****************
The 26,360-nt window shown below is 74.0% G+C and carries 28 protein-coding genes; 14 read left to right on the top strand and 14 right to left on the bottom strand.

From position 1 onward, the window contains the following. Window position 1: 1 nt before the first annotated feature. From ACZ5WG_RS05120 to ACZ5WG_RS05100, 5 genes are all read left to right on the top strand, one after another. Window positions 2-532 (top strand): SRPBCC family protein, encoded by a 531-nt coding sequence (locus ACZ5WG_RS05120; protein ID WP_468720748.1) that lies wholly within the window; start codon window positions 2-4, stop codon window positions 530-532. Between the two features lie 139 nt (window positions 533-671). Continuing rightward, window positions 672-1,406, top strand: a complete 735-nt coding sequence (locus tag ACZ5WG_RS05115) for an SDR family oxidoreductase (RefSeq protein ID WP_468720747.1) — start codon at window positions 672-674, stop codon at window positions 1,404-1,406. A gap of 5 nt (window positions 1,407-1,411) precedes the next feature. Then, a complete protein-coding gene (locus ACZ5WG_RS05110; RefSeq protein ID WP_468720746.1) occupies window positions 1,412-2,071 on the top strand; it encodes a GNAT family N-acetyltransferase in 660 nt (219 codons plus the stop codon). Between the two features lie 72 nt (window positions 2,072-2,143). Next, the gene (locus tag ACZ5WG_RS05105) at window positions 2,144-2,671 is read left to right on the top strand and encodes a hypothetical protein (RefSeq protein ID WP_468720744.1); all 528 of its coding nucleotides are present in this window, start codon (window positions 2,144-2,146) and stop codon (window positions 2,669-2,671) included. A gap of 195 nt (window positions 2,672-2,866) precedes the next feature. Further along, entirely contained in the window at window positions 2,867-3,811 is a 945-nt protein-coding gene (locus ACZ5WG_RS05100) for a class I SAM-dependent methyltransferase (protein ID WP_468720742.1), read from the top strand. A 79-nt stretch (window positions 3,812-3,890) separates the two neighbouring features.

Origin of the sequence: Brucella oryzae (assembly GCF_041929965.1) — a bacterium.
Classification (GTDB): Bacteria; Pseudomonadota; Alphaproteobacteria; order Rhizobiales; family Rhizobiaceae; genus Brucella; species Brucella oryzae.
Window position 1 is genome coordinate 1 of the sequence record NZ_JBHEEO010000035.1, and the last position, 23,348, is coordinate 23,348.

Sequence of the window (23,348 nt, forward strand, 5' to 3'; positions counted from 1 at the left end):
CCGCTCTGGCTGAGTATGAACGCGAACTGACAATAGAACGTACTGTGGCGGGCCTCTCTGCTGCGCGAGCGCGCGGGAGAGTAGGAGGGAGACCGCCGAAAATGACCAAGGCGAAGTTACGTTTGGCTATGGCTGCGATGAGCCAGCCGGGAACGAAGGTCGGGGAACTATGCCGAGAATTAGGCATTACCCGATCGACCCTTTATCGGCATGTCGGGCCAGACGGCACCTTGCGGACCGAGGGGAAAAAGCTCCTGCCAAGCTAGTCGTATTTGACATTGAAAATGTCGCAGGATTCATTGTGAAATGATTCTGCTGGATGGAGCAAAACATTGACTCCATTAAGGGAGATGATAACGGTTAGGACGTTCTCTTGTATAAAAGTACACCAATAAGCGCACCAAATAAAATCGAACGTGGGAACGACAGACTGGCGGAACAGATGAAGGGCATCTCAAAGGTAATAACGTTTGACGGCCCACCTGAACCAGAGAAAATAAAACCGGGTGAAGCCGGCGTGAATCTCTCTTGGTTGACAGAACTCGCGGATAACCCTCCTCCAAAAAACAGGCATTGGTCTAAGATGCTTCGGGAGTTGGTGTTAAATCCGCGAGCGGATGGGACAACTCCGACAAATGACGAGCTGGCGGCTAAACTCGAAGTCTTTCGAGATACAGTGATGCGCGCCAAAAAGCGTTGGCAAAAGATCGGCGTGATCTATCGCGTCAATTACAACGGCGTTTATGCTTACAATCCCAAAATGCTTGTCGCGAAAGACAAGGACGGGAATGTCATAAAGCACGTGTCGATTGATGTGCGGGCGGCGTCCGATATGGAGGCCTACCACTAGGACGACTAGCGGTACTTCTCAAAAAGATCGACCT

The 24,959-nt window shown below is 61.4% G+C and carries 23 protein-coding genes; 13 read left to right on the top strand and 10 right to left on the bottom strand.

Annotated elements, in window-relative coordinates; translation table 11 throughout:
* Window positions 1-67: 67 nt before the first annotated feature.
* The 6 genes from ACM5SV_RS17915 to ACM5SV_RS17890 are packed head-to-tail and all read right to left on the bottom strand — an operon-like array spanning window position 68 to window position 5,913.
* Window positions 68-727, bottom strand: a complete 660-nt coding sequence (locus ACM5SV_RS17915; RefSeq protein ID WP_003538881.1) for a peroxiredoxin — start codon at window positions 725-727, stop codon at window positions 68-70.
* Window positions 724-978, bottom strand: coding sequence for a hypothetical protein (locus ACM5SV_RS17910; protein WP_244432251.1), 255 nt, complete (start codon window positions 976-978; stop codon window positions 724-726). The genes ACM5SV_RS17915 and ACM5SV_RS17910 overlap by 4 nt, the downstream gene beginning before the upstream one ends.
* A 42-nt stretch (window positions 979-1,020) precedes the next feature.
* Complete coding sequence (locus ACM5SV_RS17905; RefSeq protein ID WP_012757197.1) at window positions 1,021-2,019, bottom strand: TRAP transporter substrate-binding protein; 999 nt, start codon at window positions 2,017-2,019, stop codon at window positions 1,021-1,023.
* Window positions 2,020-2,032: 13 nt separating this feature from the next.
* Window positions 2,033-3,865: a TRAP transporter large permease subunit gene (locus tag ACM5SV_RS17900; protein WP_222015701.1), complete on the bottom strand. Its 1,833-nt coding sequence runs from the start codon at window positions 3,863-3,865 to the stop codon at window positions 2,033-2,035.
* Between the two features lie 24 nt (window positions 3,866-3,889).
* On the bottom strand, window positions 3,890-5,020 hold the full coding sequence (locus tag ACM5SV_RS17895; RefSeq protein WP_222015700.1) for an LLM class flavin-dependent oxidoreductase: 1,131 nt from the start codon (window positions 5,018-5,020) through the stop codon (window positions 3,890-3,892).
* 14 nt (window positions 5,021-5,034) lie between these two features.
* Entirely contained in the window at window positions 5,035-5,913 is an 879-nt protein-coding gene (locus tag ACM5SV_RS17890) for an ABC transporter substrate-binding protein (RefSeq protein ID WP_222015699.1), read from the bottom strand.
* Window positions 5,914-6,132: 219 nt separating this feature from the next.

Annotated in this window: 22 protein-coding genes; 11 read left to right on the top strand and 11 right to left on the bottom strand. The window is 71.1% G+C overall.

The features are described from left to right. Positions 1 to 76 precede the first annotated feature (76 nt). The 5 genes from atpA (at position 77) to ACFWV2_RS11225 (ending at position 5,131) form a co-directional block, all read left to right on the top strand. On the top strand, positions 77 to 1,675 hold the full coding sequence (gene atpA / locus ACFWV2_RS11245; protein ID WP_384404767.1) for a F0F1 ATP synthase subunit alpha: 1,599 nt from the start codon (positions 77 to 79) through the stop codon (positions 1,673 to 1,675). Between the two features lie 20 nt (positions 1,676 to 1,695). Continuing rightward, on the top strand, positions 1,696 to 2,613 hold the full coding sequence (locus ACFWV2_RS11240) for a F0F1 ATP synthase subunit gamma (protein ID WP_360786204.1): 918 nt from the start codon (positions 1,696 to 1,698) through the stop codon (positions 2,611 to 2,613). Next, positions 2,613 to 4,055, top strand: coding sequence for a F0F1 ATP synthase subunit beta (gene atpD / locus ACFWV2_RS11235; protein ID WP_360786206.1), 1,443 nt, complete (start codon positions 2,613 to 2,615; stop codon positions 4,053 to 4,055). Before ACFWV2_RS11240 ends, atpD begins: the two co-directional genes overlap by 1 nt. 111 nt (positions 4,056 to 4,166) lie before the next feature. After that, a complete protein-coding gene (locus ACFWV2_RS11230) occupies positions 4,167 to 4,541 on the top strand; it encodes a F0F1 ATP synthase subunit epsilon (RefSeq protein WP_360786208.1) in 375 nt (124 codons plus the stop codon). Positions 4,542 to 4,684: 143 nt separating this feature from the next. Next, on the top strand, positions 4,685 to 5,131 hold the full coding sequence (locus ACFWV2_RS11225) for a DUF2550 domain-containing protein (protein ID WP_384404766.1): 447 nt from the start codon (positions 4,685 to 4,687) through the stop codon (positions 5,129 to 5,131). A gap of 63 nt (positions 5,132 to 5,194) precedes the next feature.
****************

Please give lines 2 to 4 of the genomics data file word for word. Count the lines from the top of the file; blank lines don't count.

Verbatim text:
From position 1 onward, the window contains the following. Window position 1: 1 nt before the first annotated feature. From ACZ5WG_RS05120 to ACZ5WG_RS05100, 5 genes are all read left to right on the top strand, one after another. Window positions 2-532 (top strand): SRPBCC family protein, encoded by a 531-nt coding sequence (locus ACZ5WG_RS05120; protein ID WP_468720748.1) that lies wholly within the window; start codon window positions 2-4, stop codon window positions 530-532. Between the two features lie 139 nt (window positions 533-671). Continuing rightward, window positions 672-1,406, top strand: a complete 735-nt coding sequence (locus tag ACZ5WG_RS05115) for an SDR family oxidoreductase (RefSeq protein ID WP_468720747.1) — start codon at window positions 672-674, stop codon at window positions 1,404-1,406. A gap of 5 nt (window positions 1,407-1,411) precedes the next feature. Then, a complete protein-coding gene (locus ACZ5WG_RS05110; RefSeq protein ID WP_468720746.1) occupies window positions 1,412-2,071 on the top strand; it encodes a GNAT family N-acetyltransferase in 660 nt (219 codons plus the stop codon). Between the two features lie 72 nt (window positions 2,072-2,143). Next, the gene (locus tag ACZ5WG_RS05105) at window positions 2,144-2,671 is read left to right on the top strand and encodes a hypothetical protein (RefSeq protein ID WP_468720744.1); all 528 of its coding nucleotides are present in this window, start codon (window positions 2,144-2,146) and stop codon (window positions 2,669-2,671) included. A gap of 195 nt (window positions 2,672-2,866) precedes the next feature. Further along, entirely contained in the window at window positions 2,867-3,811 is a 945-nt protein-coding gene (locus ACZ5WG_RS05100) for a class I SAM-dependent methyltransferase (protein ID WP_468720742.1), read from the top strand. A 79-nt stretch (window positions 3,812-3,890) separates the two neighbouring features.

Origin of the sequence: Brucella oryzae (assembly GCF_041929965.1) — a bacterium.
Classification (GTDB): Bacteria; Pseudomonadota; Alphaproteobacteria; order Rhizobiales; family Rhizobiaceae; genus Brucella; species Brucella oryzae.